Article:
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Now, I know a difference between parameters in a URL and a POST parameter: some browsers may misbehave if the URL is too long, so it is not a good idea to stuff hundreds of parameters in a URL, even if your app can respond to a GET request.

For the sake of discussion, let's suppose the following web application: a user can input a series of (possibly hundreds of) X,Y coordinates. The server plots them in a chart, which is returned as an image.

This is clearly an example of an idempotent operation, so, according to the HTTP spec, it is recommended to be implemented as a GET operation. However, you can't build a URL with all the parameters, as it will be too long. Can a <form method="get"> handle that much parameters ?

I've also heard that <form method="get"> is completely equivalent to placing parameters in a URL ? Now, is that true for some browsers or for the whole HTTP protocol ? Is there a maximum length to a request?

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up vote 7 down vote accepted

The HTTP spec does not set limitations, but the browsers and servers do. See here for specifics.

The browser will create a long URL if the method is set to GET for a form, so the above limitations apply.

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The HTTP specification does not explcitely require to place parameters of a GET request into the URI. It would be legal to send a message-body in a GET request like forms using POST do.

However, browsers implement GET forms this way for a very good reason: Caching. GET requests are expected to be processed on the server without side-effects. So responses to GET requests might be cached. This perfomance improvement option is instantly lost if you would start using message-bodies on GET requests.

If you plan to design a chart API, you may want to have a look at Google. They already offer a very good one to the public. Even if it's only for learning how to pack as many information into URI params as possible, it's worth a look.

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+1, I like the caching argument. – Sunny Milenov Nov 5 '08 at 18:04

What your browser actually does is build a really long url from the form inputs. Therefore there will be no difference between a URL and form Method="GET". Either one will result in the same URL being loaded.

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form method=get WILL put all the form's input into the URL.

It's true that browsers have a maximum length for the URL. It changes from browsers to browsers, and surely from Browsers version to browsers version.

If you can, I would recommend you to use POST for your form.


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GET and url ?name=value&... are the same thing, as the browser merely converts a GET form to a URL before sending the request.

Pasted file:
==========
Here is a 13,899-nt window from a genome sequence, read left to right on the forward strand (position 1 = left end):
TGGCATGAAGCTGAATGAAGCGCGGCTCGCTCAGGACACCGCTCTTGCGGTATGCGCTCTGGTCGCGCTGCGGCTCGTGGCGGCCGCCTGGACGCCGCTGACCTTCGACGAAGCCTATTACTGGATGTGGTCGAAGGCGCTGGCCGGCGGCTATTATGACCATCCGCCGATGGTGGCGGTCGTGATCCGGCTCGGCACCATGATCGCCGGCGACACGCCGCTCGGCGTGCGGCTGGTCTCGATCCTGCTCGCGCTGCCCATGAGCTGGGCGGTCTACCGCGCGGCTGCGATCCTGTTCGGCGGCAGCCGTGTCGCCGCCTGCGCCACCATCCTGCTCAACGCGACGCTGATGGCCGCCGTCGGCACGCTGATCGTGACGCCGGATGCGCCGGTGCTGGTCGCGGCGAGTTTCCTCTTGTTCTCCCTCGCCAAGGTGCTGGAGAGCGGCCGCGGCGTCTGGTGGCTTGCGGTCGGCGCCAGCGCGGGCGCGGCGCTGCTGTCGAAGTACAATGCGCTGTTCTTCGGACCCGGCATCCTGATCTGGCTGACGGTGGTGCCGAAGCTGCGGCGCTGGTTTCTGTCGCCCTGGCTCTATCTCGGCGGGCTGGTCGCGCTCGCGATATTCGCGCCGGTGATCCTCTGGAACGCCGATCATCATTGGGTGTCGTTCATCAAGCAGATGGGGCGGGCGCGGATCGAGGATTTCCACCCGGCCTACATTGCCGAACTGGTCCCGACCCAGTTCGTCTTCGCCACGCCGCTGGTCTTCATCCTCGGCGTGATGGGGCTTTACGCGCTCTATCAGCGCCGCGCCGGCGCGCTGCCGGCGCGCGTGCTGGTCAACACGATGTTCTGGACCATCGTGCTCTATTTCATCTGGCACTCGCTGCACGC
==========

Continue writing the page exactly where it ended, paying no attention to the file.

The maximum length of the URL is determined at the browser and server level so, for a given browser/server, it's the smaller of the two.

This post has a good list of current max lengths for URLS

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No, a server cannot see a difference between putting parameters in a URL and using a FORM with a GET method. So, if a given URL with parameters would be too long, using a FORM with a GET method won't help.

POST or GET should be chosen mainly for their semantics. GET is for "safe" actions. That is, users should not be held accountable for an operation performed by a GET request. The POST method is used for operations for which the user is to be held responsible.

It's very frustrating, for example, when a search feature uses POST. A user doesn't expect a simple query to alter any important system state—they expect searching to be a "safe" operation.

On the other hand, many vulnerabilities exist because unsafe operations are accessible through GET requests, as well as POST. This contributes to vulnerabilities like XSRF where an attacker simply needs to get a malicious "src" URL into an IMG tag on a legitimate site.

For your use case, Ajax may actually be an appropriate solution. You could make a GET request for each point selected, storing them in a session at the server. When the user is finished entering points, a final GET request retrieves the finished product.

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This isn't an answer to your question about get and post but in a situation like you are describing it is quite often easier to store the more complex data on the server and associate it with a session id or a user account rather than putting it into the URL every time. Then you can use just the identifier for that session in a cookie or as a url parameter to retrieve the image.

That can also help you to cache the requested images so you don't have to go through the work of regenerating them every time a user wants to look at a particular chart again.

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I've also heard that <form method="get"> is completely equivalent to placing parameters in a URL ?

That's true, here is the corresponding RFC section

Is there a maximum length to a request ?

The spec says "The HTTP protocol does not place any a priori limit on the length of a URI."

However internet explorer 6 has a limit of 2,083 characters. Other browsers allow more characters but if you go that route you will basically have to design for ie6

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The HTTP specification doesn't define <form> elements; you need to look at the HTML spec instead. – Julian Reschke Jun 30 '12 at 6:46

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